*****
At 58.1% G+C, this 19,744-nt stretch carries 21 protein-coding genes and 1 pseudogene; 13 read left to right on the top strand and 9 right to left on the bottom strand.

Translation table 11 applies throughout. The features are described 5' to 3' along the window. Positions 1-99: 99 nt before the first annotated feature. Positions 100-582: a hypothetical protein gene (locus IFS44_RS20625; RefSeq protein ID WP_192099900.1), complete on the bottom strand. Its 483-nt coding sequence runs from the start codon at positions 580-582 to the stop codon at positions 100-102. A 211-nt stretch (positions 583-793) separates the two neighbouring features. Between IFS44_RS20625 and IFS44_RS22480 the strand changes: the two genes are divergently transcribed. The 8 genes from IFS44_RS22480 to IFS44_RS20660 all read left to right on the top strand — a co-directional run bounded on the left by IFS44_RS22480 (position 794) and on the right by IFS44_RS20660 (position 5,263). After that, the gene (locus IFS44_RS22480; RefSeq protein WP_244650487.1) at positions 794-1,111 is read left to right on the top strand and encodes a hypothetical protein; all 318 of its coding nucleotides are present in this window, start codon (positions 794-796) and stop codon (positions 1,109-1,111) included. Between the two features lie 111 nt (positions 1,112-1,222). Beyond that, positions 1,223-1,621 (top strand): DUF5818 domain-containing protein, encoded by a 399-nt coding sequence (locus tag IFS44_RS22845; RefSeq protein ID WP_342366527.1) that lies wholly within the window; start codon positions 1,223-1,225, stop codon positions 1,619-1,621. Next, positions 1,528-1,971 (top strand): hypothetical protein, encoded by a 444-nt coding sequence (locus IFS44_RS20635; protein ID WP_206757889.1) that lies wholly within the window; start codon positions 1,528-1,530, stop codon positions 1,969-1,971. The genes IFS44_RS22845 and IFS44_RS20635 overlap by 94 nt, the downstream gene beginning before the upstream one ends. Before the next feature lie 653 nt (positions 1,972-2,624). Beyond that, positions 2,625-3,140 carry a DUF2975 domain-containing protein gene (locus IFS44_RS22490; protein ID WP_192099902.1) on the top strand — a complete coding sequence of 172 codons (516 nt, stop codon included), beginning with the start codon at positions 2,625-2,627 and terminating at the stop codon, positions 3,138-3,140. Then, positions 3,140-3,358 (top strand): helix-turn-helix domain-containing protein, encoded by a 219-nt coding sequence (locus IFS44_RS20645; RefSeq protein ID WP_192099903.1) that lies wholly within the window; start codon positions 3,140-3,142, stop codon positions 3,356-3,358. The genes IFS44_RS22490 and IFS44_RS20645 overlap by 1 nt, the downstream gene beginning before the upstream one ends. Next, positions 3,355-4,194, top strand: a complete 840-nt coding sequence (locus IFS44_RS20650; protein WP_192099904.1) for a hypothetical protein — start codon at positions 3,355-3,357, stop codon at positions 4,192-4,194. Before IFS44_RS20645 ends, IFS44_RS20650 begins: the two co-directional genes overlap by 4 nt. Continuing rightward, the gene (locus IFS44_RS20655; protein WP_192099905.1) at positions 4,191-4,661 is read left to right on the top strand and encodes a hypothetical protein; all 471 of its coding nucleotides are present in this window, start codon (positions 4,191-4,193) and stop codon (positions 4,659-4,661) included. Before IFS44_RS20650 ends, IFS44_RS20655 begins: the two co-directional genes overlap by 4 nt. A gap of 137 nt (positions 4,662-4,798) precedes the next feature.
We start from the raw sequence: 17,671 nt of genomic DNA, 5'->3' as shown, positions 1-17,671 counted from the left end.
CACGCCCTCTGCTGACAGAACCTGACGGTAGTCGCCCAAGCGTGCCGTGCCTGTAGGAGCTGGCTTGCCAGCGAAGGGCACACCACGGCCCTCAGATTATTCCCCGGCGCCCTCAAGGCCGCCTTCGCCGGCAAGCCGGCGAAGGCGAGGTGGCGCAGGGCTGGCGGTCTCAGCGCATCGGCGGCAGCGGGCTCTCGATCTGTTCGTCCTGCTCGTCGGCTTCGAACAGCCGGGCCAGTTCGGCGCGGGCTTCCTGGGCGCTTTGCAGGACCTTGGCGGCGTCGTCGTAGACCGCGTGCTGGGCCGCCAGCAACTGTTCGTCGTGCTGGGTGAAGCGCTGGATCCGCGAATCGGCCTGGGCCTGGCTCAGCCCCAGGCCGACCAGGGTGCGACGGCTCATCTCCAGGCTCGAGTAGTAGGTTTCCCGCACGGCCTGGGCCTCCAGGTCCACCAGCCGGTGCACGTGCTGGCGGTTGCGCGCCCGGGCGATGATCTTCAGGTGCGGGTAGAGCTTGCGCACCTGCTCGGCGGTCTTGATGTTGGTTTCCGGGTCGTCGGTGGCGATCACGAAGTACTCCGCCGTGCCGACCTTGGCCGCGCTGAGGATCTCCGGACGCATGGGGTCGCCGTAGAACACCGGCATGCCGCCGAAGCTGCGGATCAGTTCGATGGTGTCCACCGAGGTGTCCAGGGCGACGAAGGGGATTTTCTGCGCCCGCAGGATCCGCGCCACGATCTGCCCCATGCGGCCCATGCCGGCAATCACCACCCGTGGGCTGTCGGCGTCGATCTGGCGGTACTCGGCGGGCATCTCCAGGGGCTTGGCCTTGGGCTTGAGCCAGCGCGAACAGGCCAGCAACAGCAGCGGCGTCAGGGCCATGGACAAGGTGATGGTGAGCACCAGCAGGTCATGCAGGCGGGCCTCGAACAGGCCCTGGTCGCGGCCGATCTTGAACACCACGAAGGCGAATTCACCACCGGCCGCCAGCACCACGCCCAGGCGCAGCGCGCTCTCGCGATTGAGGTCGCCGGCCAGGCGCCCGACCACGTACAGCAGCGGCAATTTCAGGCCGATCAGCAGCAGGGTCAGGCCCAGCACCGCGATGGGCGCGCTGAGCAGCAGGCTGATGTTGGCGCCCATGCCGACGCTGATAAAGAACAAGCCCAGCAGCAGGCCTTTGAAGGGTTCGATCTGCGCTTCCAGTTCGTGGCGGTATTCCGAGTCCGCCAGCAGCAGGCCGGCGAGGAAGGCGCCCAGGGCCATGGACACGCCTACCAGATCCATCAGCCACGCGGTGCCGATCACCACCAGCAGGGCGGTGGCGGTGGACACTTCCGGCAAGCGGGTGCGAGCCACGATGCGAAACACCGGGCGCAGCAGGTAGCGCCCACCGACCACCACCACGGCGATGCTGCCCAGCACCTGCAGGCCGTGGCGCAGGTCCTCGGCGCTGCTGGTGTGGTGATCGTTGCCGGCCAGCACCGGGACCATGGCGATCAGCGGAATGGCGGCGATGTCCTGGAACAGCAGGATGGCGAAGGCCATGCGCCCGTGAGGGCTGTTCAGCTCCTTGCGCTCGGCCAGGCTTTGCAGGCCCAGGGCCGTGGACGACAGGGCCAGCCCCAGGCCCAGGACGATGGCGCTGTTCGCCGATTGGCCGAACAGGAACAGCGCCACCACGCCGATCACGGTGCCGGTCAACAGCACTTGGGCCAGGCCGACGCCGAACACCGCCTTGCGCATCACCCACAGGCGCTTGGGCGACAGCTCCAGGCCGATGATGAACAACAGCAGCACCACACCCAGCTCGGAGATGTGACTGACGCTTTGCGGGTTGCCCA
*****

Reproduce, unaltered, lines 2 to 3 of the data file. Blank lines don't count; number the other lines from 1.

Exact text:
Translation table 11 applies throughout. The features are described 5' to 3' along the window. Positions 1-99: 99 nt before the first annotated feature. Positions 100-582: a hypothetical protein gene (locus IFS44_RS20625; RefSeq protein ID WP_192099900.1), complete on the bottom strand. Its 483-nt coding sequence runs from the start codon at positions 580-582 to the stop codon at positions 100-102. A 211-nt stretch (positions 583-793) separates the two neighbouring features. Between IFS44_RS20625 and IFS44_RS22480 the strand changes: the two genes are divergently transcribed. The 8 genes from IFS44_RS22480 to IFS44_RS20660 all read left to right on the top strand — a co-directional run bounded on the left by IFS44_RS22480 (position 794) and on the right by IFS44_RS20660 (position 5,263). After that, the gene (locus IFS44_RS22480; RefSeq protein WP_244650487.1) at positions 794-1,111 is read left to right on the top strand and encodes a hypothetical protein; all 318 of its coding nucleotides are present in this window, start codon (positions 794-796) and stop codon (positions 1,109-1,111) included. Between the two features lie 111 nt (positions 1,112-1,222). Beyond that, positions 1,223-1,621 (top strand): DUF5818 domain-containing protein, encoded by a 399-nt coding sequence (locus tag IFS44_RS22845; RefSeq protein ID WP_342366527.1) that lies wholly within the window; start codon positions 1,223-1,225, stop codon positions 1,619-1,621. Next, positions 1,528-1,971 (top strand): hypothetical protein, encoded by a 444-nt coding sequence (locus IFS44_RS20635; protein ID WP_206757889.1) that lies wholly within the window; start codon positions 1,528-1,530, stop codon positions 1,969-1,971. The genes IFS44_RS22845 and IFS44_RS20635 overlap by 94 nt, the downstream gene beginning before the upstream one ends. Before the next feature lie 653 nt (positions 1,972-2,624). Beyond that, positions 2,625-3,140 carry a DUF2975 domain-containing protein gene (locus IFS44_RS22490; protein ID WP_192099902.1) on the top strand — a complete coding sequence of 172 codons (516 nt, stop codon included), beginning with the start codon at positions 2,625-2,627 and terminating at the stop codon, positions 3,138-3,140. Then, positions 3,140-3,358 (top strand): helix-turn-helix domain-containing protein, encoded by a 219-nt coding sequence (locus IFS44_RS20645; RefSeq protein ID WP_192099903.1) that lies wholly within the window; start codon positions 3,140-3,142, stop codon positions 3,356-3,358. The genes IFS44_RS22490 and IFS44_RS20645 overlap by 1 nt, the downstream gene beginning before the upstream one ends. Next, positions 3,355-4,194, top strand: a complete 840-nt coding sequence (locus IFS44_RS20650; protein WP_192099904.1) for a hypothetical protein — start codon at positions 3,355-3,357, stop codon at positions 4,192-4,194. Before IFS44_RS20645 ends, IFS44_RS20650 begins: the two co-directional genes overlap by 4 nt. Continuing rightward, the gene (locus IFS44_RS20655; protein WP_192099905.1) at positions 4,191-4,661 is read left to right on the top strand and encodes a hypothetical protein; all 471 of its coding nucleotides are present in this window, start codon (positions 4,191-4,193) and stop codon (positions 4,659-4,661) included. Before IFS44_RS20650 ends, IFS44_RS20655 begins: the two co-directional genes overlap by 4 nt. A gap of 137 nt (positions 4,662-4,798) precedes the next feature.
We start from the raw sequence: 17,671 nt of genomic DNA, 5'->3' as shown, positions 1-17,671 counted from the left end.